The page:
Church benefits plan continues to be stable in its fourth year
By Annette Brill Bergstresser
ELKHART, Ind. (Mennonite Church USA/Everence)—Keith Harder of Hillsboro, Kan., retired March 31 from his position as director of The Corinthian Plan (TCP), a Mennonite Church USA-sponsored health coverage and benefits program based on mutual care practices.
Duncan Smith of Beaverton, Ore., who has been an area representative for the plan for the West Coast since 2010, began March 15 as interim director for a one-year term.
Harder led a project team in developing The Corinthian Plan in response to a resolution passed by the denomination’s Delegate Assembly in 2007 that called for the Executive Board to develop a plan that would provide all pastors with basic health coverage. Inspired by 2 Corinthians 8:14, in which Paul urges the church to share its resources, it was launched in January 2010.
The self-funded plan provides benefits for pastors and staff members in 401 congregations within Mennonite Church USA and for employees of some area conferences and church agencies. It represents about 70 percent of Mennonite Church USA congregations with eligible employees.
Since the plan’s inception, participating congregations have contributed more than $2 million to the plan’s mutual care component—the Fair Balance Fund—which helps smaller congregations to be able to participate in the plan. Currently 51 congregations are receiving subsides totaling just under $450,000 per year.
“Keith has devoted countless hours to this project, helping the denomination see the need for health care coverage for congregational staff and then leading the charge to envision how it would be implemented,” said Hal Loewen of Trinity Mennonite Church in Glendale, Ariz., chair of the Church Benefits Board that oversees the plan. “It has been accomplished largely due to his passion and commitment.”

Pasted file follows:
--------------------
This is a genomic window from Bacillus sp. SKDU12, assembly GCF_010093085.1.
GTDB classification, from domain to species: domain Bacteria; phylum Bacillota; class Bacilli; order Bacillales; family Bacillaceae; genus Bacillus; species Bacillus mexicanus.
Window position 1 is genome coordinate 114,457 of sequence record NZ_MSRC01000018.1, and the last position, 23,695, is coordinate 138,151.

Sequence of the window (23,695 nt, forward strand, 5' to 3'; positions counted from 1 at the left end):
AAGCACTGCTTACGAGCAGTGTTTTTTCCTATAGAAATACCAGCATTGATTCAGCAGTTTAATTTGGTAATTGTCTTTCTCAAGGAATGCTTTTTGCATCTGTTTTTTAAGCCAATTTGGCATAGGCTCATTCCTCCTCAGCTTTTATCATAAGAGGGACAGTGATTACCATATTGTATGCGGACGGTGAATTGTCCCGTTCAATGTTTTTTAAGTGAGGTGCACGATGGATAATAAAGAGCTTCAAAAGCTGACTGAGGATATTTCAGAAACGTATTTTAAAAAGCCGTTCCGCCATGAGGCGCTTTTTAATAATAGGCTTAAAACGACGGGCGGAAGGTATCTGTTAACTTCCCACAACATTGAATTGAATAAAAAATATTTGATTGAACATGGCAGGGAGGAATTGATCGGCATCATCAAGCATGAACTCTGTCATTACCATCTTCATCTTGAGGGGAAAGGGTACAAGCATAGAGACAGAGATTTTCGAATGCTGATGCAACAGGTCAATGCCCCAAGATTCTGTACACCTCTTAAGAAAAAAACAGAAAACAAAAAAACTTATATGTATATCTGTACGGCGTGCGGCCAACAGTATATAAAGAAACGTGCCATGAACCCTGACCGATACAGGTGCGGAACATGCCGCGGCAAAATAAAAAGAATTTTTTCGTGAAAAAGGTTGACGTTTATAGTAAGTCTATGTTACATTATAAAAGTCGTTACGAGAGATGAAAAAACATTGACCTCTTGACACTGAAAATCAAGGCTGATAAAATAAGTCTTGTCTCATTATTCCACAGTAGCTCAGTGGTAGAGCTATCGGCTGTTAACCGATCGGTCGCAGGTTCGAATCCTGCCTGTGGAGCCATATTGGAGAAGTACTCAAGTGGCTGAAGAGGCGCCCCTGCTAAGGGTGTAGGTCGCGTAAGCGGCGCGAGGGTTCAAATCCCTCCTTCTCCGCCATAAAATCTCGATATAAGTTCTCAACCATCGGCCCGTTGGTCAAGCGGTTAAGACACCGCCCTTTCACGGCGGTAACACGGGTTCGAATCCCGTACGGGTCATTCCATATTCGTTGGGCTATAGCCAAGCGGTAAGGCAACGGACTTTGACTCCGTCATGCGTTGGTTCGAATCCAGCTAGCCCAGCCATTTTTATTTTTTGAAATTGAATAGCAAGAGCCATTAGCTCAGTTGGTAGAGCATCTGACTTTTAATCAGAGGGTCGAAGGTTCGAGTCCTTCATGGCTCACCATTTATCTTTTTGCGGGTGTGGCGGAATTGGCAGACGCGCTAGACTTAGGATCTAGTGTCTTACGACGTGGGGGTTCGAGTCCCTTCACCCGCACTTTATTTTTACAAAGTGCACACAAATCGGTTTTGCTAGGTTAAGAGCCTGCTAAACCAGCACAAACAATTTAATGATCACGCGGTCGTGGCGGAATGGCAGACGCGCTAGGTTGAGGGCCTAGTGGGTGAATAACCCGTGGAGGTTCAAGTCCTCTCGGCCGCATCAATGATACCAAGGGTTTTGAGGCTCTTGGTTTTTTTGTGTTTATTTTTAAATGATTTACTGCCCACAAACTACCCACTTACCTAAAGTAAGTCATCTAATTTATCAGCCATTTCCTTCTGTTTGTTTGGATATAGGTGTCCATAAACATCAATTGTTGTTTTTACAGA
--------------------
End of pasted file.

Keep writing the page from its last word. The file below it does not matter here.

Harder’s background as a pastor and denominational minister helped equip him for the unique task he faced in 2007. He began working with the General Conference (GC) Mennonite Church in the Office of Ministerial Leadership in 1999. When the GC merged with the Mennonite Church (MC) to form Mennonite Church USA in 2002, he became co-director of the new ministerial leadership team. One of his responsibilities was overseeing the Covenant Mutual Benefits (COMB) Plan—the health coverage plan offered to congregations and area conference staff at the time.
According to Harder, participation in the COMB plan was limited, partly because area conferences needed to have a specific percentage of congregations participating to qualify for the plan. This meant that some pastors were not able to participate and were uninsured. The mutual aid component of the redesigned plan helped address this issue, he said, adding, “We also made other changes to make it a better product than what we were able to offer before.”
“Working with the plan has been gratifying, especially in knowing that we’re providing coverage for people who might not otherwise have any,” Harder reflected. “I describe that as a small step toward being a more just church.”
“Keith demonstrated imagination and creativity in developing a plan that had financial integrity and met the goals set forth by the Delegate Assembly,” said Marlin Groff of East Chestnut Street Mennonite Church in Lancaster, Pa., a board member who also served on the project team with Harder. “He shouldered a difficult assignment. His thorough understanding of the dynamics and intricacies of a health plan and his understanding of how different churches think and operate made him well suited for developing The Corinthian Plan to be the strong and well received plan that it is today.”